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Research

Research in the Faculty

The faculty consists of nine institutes (the research foci of the institutes you can find on their individual homepages). The three big institutes of Inorganic Chemistry, Organic Chemistry and Physical Chemistry represent the classical areas of research and teaching within chemistry. The areas of research and the academic offerings are supplemented by activities of the six smaller institutes of the faculty (Institute of Biochemistry and Technical Biochemistry, Institute of Material Science, Institute of Mineralogy and Crystal Chemistry, Institute of Polymer Chemistry, Institute of Technical Chemistry as well as the Institute of Theoretical Chemistry). The research of the faculty of chemistry is focused on the following topics:

  • Advanced Synthesis and Catalysis
  • Materials and Functional Molecules
  • Biochemistry and Biotechnology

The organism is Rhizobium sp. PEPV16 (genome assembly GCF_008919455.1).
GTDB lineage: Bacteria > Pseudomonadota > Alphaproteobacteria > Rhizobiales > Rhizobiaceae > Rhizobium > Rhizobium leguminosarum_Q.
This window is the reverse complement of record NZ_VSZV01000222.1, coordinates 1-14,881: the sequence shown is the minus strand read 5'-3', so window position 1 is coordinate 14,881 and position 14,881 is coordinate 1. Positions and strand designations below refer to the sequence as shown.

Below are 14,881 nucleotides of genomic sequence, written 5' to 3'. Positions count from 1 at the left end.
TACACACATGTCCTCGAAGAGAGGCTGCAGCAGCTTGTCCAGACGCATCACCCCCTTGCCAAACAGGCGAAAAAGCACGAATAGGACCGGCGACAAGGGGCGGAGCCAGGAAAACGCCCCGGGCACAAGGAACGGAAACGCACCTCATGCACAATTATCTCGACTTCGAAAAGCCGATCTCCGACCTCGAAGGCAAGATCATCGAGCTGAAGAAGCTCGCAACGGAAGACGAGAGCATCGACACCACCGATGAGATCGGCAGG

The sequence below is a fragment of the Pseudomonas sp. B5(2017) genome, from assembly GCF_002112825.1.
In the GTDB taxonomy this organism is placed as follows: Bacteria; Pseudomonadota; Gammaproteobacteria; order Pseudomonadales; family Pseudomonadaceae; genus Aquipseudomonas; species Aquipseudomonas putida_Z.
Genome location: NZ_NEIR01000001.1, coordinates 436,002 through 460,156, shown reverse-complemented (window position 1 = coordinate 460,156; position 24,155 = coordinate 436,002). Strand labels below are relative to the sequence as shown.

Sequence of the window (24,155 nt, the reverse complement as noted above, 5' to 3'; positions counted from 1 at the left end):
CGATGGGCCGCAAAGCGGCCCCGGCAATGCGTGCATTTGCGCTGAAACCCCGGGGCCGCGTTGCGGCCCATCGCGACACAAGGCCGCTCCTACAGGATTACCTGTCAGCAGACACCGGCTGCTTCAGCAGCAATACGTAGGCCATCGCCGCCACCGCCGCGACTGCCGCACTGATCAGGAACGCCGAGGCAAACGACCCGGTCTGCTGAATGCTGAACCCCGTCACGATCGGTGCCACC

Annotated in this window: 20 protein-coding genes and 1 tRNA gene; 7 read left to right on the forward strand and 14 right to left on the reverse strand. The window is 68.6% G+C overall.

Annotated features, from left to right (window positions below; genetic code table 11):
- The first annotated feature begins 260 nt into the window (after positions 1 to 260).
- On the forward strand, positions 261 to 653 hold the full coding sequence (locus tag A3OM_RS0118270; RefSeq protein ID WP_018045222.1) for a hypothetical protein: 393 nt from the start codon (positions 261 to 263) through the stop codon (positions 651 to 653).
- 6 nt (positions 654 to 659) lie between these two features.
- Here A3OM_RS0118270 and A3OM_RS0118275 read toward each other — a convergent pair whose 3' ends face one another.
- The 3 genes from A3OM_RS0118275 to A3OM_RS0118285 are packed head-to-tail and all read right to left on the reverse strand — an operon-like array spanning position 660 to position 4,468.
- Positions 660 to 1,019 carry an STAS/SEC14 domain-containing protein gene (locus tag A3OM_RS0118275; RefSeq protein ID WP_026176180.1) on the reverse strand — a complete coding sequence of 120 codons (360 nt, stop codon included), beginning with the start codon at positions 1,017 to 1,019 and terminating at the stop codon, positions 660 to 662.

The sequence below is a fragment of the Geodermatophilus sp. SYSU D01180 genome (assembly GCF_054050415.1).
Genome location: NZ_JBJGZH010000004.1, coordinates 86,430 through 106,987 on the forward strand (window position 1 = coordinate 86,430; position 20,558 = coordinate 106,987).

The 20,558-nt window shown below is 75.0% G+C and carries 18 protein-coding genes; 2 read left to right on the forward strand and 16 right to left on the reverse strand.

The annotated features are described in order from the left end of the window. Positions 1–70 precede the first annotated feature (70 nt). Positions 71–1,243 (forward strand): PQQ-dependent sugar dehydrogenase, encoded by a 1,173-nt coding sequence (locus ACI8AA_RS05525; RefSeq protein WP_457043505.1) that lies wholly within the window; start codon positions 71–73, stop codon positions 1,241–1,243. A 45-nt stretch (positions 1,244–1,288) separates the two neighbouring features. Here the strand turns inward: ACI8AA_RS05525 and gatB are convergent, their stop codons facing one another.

• Theory and Simulation in Chemistry

An essential characteristic of the research at the institutes of the faculty of chemistry is the versatile and close cooperation with other subjects within the natural sciences and engineering at the Universität Stuttgart, e.g. in the Stuttgart Research Centrer Systems Biology (SRC SB), in the collaborative research center SFB 716 "Dynamic Simulation of Systems with Large Number of Particles" as well as in the cluster of excellence SimTech Simulation Technology.

Further Projects are the Projecthouse NanobioMater, Advancing computational chemistry with new accurate, robust and scalable electronic structure methods (ERC Advanced Grant), Atom-Tunneling in Chemistry (ERC Consolidator Grant), Biosynthesis netWork.

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SEM image of large crystal all-silica Ferrierite sample. These materials are used in the heterogenic catalysis and as molecular sieve.

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Symmetric texture of a liquid crystal with siloxane end group. The electro-optical effect of these materials is used in the development of flat displays.

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Design of a minimal enzyme library: Changing the access to the catalytically active heme (yellow)in a bacterial monooxygenase by mutation of two hotspots (red) leads to enzyme variants with increased selectivity

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Epidermal growth factor bound to its receptor on the cell membrane. Molecular dynamics simulations of more than 840000 atoms were used to investigate the geometry of these complexes bound to the membrane.